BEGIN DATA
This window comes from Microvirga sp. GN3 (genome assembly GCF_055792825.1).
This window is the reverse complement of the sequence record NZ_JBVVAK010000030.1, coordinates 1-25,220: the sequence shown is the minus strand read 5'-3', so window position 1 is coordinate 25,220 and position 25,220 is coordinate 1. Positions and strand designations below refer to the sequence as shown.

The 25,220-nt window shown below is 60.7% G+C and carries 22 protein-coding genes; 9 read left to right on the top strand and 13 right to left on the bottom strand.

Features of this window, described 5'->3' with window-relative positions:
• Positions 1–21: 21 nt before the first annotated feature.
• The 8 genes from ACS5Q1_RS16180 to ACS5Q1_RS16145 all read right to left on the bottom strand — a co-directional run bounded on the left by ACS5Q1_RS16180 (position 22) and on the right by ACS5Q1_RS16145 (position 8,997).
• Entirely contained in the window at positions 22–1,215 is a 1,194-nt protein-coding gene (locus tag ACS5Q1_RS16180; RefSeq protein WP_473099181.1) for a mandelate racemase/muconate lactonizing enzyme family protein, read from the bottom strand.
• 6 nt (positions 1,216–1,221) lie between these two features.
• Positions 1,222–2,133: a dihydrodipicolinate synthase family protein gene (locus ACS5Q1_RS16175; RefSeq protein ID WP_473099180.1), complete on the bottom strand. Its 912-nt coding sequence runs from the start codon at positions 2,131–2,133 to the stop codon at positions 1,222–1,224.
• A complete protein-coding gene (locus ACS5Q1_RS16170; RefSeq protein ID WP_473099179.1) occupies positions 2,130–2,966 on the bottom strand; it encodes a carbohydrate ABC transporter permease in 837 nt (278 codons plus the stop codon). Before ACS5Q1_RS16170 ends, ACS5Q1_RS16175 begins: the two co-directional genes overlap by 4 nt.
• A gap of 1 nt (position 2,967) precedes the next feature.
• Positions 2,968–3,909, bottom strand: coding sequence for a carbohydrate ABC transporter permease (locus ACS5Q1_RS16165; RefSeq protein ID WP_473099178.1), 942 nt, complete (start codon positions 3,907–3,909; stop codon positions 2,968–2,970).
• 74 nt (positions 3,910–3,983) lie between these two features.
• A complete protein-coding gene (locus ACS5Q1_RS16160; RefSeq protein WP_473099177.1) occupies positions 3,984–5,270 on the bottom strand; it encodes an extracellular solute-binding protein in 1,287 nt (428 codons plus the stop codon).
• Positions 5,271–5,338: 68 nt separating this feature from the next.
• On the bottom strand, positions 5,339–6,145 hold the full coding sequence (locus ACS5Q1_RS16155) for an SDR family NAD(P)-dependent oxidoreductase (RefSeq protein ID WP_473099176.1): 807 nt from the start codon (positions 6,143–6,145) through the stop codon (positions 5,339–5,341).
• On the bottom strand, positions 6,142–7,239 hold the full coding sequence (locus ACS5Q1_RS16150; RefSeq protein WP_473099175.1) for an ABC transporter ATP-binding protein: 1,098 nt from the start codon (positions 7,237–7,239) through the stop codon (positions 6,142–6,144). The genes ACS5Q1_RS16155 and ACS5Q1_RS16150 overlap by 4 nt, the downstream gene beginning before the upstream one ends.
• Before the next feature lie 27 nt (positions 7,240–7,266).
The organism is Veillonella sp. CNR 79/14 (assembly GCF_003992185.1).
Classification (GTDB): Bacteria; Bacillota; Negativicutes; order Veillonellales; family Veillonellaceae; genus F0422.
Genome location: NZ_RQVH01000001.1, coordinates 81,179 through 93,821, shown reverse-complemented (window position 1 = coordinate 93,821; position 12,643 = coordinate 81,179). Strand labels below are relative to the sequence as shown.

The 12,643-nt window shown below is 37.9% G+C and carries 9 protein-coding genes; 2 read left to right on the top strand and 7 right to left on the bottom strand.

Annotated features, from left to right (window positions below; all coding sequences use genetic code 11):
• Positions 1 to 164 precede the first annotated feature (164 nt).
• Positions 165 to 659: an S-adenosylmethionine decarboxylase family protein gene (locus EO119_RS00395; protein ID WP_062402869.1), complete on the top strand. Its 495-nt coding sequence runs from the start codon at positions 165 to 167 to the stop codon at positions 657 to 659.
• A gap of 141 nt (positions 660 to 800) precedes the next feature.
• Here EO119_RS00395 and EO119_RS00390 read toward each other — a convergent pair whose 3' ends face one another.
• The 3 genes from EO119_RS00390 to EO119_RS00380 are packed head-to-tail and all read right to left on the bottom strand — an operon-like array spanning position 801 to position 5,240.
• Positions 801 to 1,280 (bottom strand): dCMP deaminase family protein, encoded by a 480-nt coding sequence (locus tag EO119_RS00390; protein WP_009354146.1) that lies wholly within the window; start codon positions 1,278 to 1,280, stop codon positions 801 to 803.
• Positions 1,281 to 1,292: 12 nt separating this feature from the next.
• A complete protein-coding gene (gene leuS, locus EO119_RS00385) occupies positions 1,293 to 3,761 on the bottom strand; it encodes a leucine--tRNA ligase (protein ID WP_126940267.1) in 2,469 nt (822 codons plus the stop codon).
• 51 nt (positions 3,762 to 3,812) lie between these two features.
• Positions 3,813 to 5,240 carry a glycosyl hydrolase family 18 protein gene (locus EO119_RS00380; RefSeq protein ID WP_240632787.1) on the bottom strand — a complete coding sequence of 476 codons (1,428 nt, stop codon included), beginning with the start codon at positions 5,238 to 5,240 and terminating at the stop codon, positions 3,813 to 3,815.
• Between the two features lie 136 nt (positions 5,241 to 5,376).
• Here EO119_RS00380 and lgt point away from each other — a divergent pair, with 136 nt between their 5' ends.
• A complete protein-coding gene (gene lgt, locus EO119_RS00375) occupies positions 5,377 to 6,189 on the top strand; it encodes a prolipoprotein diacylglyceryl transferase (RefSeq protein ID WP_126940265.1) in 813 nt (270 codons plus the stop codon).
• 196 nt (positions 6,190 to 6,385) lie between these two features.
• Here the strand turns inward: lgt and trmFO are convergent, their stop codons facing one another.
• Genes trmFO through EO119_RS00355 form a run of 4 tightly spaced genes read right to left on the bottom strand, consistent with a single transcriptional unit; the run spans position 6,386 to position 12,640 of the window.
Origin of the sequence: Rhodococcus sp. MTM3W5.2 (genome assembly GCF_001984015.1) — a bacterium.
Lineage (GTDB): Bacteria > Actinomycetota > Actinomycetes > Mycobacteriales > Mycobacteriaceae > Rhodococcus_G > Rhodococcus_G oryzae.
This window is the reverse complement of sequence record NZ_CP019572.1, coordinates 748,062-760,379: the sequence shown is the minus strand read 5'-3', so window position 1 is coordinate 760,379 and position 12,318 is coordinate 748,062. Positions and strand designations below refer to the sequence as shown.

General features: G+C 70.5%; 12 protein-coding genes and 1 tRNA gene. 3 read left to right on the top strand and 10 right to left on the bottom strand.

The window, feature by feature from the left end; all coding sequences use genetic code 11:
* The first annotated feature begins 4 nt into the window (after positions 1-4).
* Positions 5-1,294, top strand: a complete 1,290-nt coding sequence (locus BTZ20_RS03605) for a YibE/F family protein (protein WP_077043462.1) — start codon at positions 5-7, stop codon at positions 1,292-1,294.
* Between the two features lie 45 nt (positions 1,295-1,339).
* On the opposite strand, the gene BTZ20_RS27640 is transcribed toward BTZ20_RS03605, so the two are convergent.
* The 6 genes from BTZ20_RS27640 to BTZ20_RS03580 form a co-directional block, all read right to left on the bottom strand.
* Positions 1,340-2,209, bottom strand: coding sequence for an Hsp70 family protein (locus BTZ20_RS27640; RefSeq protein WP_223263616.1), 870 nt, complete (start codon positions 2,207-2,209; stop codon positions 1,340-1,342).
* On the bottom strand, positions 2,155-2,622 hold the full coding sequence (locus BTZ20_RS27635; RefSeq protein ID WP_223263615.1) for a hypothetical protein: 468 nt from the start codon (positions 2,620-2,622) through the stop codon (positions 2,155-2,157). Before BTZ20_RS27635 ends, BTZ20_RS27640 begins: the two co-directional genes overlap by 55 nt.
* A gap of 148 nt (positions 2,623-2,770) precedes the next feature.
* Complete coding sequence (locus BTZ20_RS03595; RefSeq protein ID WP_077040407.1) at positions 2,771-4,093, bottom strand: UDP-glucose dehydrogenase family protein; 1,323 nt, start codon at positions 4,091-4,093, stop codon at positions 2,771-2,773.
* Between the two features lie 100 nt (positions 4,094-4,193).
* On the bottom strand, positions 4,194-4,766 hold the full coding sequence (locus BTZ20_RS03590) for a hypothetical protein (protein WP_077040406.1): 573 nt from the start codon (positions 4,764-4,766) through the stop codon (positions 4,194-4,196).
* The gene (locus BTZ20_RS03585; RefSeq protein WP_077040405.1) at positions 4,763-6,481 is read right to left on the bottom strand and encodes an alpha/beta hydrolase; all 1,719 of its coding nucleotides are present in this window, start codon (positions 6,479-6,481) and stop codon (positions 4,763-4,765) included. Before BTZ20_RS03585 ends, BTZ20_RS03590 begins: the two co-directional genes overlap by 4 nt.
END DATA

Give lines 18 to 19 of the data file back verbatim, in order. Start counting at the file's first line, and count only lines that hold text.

• Before the next feature lie 27 nt (positions 7,240–7,266).
The organism is Veillonella sp. CNR 79/14 (assembly GCF_003992185.1).